In the beginning, there were bacteria.... [A] nearly universal assumption is that all subsequent life descended from the original life form through a continuous chain of ancestor-descendant pairs. This assumption looks good because all living organisms share biochemical traits. It is conceivable, of course, that life originated more than once on the early earth but that all except one life form died out early, leaving a single lineage as the ancestor of life as we know it. If this did happen, it was the first important species extinction.
David M. Raup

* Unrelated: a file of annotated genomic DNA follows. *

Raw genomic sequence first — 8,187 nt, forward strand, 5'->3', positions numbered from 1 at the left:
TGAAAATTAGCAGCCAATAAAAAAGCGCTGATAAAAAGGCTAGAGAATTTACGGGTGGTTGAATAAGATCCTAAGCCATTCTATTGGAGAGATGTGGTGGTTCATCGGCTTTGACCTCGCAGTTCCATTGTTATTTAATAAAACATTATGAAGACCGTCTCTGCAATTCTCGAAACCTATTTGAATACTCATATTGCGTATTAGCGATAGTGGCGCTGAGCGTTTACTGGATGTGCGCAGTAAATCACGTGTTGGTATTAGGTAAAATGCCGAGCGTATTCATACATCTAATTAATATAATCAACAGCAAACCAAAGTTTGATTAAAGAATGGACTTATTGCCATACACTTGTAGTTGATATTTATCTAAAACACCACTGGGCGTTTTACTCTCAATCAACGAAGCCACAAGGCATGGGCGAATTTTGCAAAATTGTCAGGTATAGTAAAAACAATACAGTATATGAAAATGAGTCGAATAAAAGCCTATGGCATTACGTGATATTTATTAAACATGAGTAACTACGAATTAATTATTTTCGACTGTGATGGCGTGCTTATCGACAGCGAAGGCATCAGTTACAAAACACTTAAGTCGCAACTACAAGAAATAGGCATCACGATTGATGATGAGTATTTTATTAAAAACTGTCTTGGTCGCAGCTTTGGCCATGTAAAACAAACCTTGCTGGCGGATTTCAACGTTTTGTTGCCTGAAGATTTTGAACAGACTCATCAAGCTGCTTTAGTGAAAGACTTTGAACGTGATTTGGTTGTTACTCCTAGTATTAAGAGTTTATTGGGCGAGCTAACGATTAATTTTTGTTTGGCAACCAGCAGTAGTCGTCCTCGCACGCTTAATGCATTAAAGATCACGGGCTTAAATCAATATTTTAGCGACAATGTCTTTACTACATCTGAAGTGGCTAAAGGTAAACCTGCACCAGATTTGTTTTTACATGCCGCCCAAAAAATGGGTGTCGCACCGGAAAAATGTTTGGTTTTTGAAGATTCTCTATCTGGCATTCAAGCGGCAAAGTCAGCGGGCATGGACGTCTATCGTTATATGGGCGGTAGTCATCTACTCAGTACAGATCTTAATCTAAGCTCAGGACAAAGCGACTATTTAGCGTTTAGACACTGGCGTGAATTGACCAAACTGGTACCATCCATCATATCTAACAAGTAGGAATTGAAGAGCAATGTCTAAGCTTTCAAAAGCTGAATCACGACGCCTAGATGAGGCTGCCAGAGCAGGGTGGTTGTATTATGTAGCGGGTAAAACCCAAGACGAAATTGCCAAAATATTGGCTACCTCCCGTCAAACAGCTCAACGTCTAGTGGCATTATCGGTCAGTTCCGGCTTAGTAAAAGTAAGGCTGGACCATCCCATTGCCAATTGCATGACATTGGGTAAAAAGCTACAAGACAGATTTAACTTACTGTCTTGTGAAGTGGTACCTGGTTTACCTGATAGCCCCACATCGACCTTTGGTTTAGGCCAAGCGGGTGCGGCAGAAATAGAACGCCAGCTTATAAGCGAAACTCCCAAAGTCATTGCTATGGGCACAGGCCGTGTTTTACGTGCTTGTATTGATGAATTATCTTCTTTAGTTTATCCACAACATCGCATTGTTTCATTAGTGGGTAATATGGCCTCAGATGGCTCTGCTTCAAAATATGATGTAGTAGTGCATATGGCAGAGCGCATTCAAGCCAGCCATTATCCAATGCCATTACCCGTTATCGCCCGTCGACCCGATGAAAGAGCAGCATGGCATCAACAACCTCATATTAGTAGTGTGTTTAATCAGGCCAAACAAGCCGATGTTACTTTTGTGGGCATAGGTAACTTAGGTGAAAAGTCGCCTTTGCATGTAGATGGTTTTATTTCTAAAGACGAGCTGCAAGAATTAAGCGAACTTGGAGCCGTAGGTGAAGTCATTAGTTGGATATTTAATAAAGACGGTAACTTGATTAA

The witnesses for the state, with the exception of the sheriff of Maycomb County, have presented themselves to you gentlemen, to this court, in the cynical confidence that their testimony would not be doubted, confident that you gentlemen would go along with them on the assumption-the evil assumption-that all Negroes lie, that all Negroes are basically immoral beings, that all Negro men are not to be trusted around our women, an assumption one associates with minds of their caliber. Which, gentlemen, we know is in itself a lie as black as Tom Robinson's skin, a lie I do not have to point out to you. You know the truth, and the truth is this: some Negroes lie, some Negroes are immoral, some Negro men are not to be trusted around women-black or white. But this is a truth that applies to the human race and to no particular race of men. There is not a person in this courtroom who has never told a lie, who has never done an immoral thing, and there is no man living who has never looked upon a woman without desire.